The 70 cm band is "technically" shared - however. ISM devices can only transmit RF at such a low power that the device range is genrally only 500 to 700 feet. This includes garage door openers, remote control switches, etc. You cannot transmit video or long duration controls on the ISM "unlicensed" bands. I made my initial comment to ensure that no one intends to market a transmitter for use as a FPV solution or as a telemetry solution for UAS systems. One of the issus that the FAA and FCC have is the proliferation of these small market solutions that hobbyists build in their basements and then go out and broadcast video for 10 miles at 25 watts ERP. The FAA doesn't like the idea that a hobbyist is flying his homebuilt UAV beyond line of site and the FCC doesn't like a high powered transmitter flying over homes and businesses transmitting high power in a band that has medical, emergeny and industrial controls in legal operation and in conformance with the ISM "unlicensed" frequencies. Every solution that you can purchase in the US that is intended to transport video or telemetry requires at least 100 mwatts to have any effective range. Unless your only sending video from a model airplane field for 100 to 300 feet. In which case you might be able to use a transmitter that is spec'd for the ISM band. Telling people they can use the unlicnesed ISM portion of 23 cm, 33 cm and 70 cm bands is not an entirely true statement. Anyone who wants to transmit video and/or telemetry and/or control signals to any reasonable distance such as the distances most UAS pilots will be doing requires transmitter power that puts the device outside of ISM "unlicensed" specifications. If all you want to do is operate your garage door from your Quad-Copter - GREAT! Have fun. If you want to transmit a FPV signal from a mile away and you are using 433 MHz and are not licensed - good luck there too. It is you that will pay the $10,000 fine for first offense and loose all the associated hardware related to the violation. The good news is on a first offense you will not get more than probation so you can rebuild your system from scratch all over again.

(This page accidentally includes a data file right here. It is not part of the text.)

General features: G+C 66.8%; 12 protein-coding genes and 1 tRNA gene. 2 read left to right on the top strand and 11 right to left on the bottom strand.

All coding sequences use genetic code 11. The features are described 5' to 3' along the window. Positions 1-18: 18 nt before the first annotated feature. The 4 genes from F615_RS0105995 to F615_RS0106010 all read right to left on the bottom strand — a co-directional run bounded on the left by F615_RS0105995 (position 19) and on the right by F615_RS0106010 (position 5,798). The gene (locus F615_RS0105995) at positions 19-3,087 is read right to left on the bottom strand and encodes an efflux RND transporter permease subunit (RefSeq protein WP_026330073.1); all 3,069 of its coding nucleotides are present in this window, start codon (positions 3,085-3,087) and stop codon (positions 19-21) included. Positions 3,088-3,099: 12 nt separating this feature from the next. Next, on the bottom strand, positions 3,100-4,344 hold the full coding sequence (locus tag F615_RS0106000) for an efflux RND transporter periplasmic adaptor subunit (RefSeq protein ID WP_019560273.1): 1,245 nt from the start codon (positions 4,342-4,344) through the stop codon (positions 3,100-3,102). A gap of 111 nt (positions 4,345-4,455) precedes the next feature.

I know we are in basic agreement, but there are a few parts of your comments that puzzle me.
First off, you now seem to be saying that the FCC rules allow for low power telemetry transmission in the 433 band under ISM class license rules. Can you tell me exactly which part of the FCC rules allow for that? I couldn't find 433 listed at all at any power level. Is there some general low power exception you are perhaps referring to? If so, what is that power level? (I am most familiar with the Australian rules, so I may well have missed some parts of the US FCC rules).
Secondly, the comment that telemetry "requires at least 100 mWatt to have any effective range" is not correct. In the 433 band 10mW is fine for well over a mile range, as is demonstrated by the graphs I posted in the thread on the 433MHz radios recently. The high receive sensitivity of the 3DR radios means that 10mW can give you quite long range, even if you use a very small omni antenna at the receiving end (I was testing with a 2dBi antenna). The lower path loss in the 433 band means that 10mW is equivalent to about 40mW in the 915 band.
If you want to do the calculations yourself using a link budget calculator, then these parameters are a good place to start for the 3DR 433 radios:
The theoretical range is quite good given those parameters. In practice I think people will see about a 2km range, depending on the local noise floor. I got a bit more than that, but I wouldn't want to promise that everyone will get the same result.